6. also want to make sure I am happy with my career as well as the second major.

1. Yes, why not?

2. Would you enjoy that? If so, go for it.

3. So what if you got mixed opinions? Who cares what people on a forum think?  The only thing that's important is whether you would enjoy it.  And of course marketing is practical.  But that's what I said to you before.

4. Everybody in the future needs to know at least a little about computing.  But if you're going to get poor grades, or not enjoy it, then don't go that way.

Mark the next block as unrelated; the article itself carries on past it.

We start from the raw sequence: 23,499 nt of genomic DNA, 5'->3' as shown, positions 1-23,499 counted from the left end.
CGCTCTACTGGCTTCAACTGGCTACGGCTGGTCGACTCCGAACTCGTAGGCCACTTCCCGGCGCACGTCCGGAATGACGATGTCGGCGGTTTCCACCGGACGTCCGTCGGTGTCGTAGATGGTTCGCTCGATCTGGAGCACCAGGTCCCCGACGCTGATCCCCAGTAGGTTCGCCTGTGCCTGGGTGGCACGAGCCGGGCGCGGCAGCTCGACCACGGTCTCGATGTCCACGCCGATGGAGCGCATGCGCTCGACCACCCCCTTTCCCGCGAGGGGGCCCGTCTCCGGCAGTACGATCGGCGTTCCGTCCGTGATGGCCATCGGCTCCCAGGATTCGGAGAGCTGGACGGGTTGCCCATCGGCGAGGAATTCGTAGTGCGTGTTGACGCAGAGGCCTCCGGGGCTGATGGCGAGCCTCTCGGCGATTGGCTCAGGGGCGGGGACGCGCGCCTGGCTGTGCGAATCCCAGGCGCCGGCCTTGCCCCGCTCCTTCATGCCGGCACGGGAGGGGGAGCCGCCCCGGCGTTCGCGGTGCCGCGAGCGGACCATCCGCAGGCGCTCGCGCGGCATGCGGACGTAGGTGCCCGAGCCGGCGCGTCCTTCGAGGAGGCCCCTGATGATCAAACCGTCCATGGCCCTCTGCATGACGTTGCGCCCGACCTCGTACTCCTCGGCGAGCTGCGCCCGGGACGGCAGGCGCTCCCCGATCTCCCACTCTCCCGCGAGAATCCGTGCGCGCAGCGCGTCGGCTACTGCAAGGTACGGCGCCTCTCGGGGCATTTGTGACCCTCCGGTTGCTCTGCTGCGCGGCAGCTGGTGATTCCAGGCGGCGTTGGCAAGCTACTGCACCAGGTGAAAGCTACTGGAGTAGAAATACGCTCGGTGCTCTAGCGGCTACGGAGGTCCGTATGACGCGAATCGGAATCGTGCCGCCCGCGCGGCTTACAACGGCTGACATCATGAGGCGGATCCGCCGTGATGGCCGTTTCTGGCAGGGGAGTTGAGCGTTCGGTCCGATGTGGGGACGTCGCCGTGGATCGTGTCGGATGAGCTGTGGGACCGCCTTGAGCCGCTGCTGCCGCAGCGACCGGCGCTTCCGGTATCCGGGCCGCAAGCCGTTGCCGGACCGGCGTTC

5. No. You choose.

6. I'm glad you said that. I agree you should be happy with your first major and your second major.  If you're going to have two majors.

0

Share this post


Link to post
Share on other sites

Create an account or sign in to comment

You need to be a member in order to leave a comment

Create an account

Sign up for a new account in our community. It's easy!


Register a new account

Sign in

Already have an account? Sign in here.


Sign In Now
Sign in to follow this  
Followers 0